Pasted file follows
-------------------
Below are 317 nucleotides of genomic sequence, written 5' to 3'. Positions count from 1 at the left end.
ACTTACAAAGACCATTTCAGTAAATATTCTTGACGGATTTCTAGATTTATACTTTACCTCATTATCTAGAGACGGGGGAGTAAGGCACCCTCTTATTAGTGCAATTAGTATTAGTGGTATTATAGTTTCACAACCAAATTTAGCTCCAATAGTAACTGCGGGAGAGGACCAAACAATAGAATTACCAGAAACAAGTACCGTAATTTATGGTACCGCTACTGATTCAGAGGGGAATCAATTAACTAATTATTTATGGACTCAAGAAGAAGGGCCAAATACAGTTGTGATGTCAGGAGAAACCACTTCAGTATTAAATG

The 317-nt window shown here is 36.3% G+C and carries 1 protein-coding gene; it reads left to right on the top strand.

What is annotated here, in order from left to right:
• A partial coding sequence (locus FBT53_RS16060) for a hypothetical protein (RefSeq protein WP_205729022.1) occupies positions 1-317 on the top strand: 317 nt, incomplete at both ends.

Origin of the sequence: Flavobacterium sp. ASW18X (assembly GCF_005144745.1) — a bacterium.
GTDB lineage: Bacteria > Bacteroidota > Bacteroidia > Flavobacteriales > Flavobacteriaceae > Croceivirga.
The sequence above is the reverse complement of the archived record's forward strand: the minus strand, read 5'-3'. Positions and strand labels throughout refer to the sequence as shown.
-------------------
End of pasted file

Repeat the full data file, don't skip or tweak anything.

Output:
Below are 317 nucleotides of genomic sequence, written 5' to 3'. Positions count from 1 at the left end.
ACTTACAAAGACCATTTCAGTAAATATTCTTGACGGATTTCTAGATTTATACTTTACCTCATTATCTAGAGACGGGGGAGTAAGGCACCCTCTTATTAGTGCAATTAGTATTAGTGGTATTATAGTTTCACAACCAAATTTAGCTCCAATAGTAACTGCGGGAGAGGACCAAACAATAGAATTACCAGAAACAAGTACCGTAATTTATGGTACCGCTACTGATTCAGAGGGGAATCAATTAACTAATTATTTATGGACTCAAGAAGAAGGGCCAAATACAGTTGTGATGTCAGGAGAAACCACTTCAGTATTAAATG

The 317-nt window shown here is 36.3% G+C and carries 1 protein-coding gene; it reads left to right on the top strand.

What is annotated here, in order from left to right:
• A partial coding sequence (locus FBT53_RS16060) for a hypothetical protein (RefSeq protein WP_205729022.1) occupies positions 1-317 on the top strand: 317 nt, incomplete at both ends.

Origin of the sequence: Flavobacterium sp. ASW18X (assembly GCF_005144745.1) — a bacterium.
GTDB lineage: Bacteria > Bacteroidota > Bacteroidia > Flavobacteriales > Flavobacteriaceae > Croceivirga.
The sequence above is the reverse complement of the archived record's forward strand: the minus strand, read 5'-3'. Positions and strand labels throughout refer to the sequence as shown.